The biometric verification machine was the subject of a heated controversy between the two main political parties, the ruling National Democratic Congress (NDC) and the opposition New Patriotic Party (NPP) some months ago.
Whereas the NPP were calling for the use of the machines to guard against multiple voting, the NDC argued that the machine will only make the electoral process cumbersome.
Addressing a selection of news editors Thursday, EC Chairman, Dr. Kwadwo Afari Gyan, revealed that the biometric verification process has been inculcated into the law backing the December 7 polls and as such the unavailability of the verification machine would mean voting would have to be suspended.
The EC Chairman added that after pondering on several scenarios in the event of a breaking down of a verification machine, the EC concluded that "no verification machine, no voting".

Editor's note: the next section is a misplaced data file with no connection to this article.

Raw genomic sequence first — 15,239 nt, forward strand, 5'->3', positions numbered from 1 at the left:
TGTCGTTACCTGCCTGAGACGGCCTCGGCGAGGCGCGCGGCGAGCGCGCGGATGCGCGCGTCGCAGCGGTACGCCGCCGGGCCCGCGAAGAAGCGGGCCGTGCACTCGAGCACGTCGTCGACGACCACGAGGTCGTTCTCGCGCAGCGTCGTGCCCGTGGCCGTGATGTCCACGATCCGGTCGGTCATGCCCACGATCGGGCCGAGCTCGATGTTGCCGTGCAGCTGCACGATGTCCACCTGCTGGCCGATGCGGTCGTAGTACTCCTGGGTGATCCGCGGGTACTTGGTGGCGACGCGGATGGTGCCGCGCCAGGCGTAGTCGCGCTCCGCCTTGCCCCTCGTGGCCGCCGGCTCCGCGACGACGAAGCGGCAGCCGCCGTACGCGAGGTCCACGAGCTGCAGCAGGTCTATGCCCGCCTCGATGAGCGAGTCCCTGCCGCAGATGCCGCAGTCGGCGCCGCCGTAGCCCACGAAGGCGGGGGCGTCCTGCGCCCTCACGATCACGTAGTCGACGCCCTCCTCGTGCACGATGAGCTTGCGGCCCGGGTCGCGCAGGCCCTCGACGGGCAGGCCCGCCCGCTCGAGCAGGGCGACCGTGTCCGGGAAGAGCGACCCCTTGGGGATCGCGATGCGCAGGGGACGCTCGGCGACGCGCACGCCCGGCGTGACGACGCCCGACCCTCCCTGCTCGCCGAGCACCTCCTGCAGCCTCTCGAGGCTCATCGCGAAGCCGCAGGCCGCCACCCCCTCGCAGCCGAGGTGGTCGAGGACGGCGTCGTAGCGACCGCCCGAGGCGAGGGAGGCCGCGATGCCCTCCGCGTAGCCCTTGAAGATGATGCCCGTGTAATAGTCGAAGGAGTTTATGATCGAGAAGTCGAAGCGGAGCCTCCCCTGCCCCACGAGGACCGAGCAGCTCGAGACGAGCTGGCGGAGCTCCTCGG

Dr. Afari Gyan added that the EC would however make available back-up verification machines to ensure the smooth running of the process.
With barely three weeks to the polls, the EC also announced that it has increased the number of polling stations from 23,000 to a little over 26,000, with each polling station catering for an average of 700 voters.
In all, about 14 million voters are expected to take part in the crucial December polls.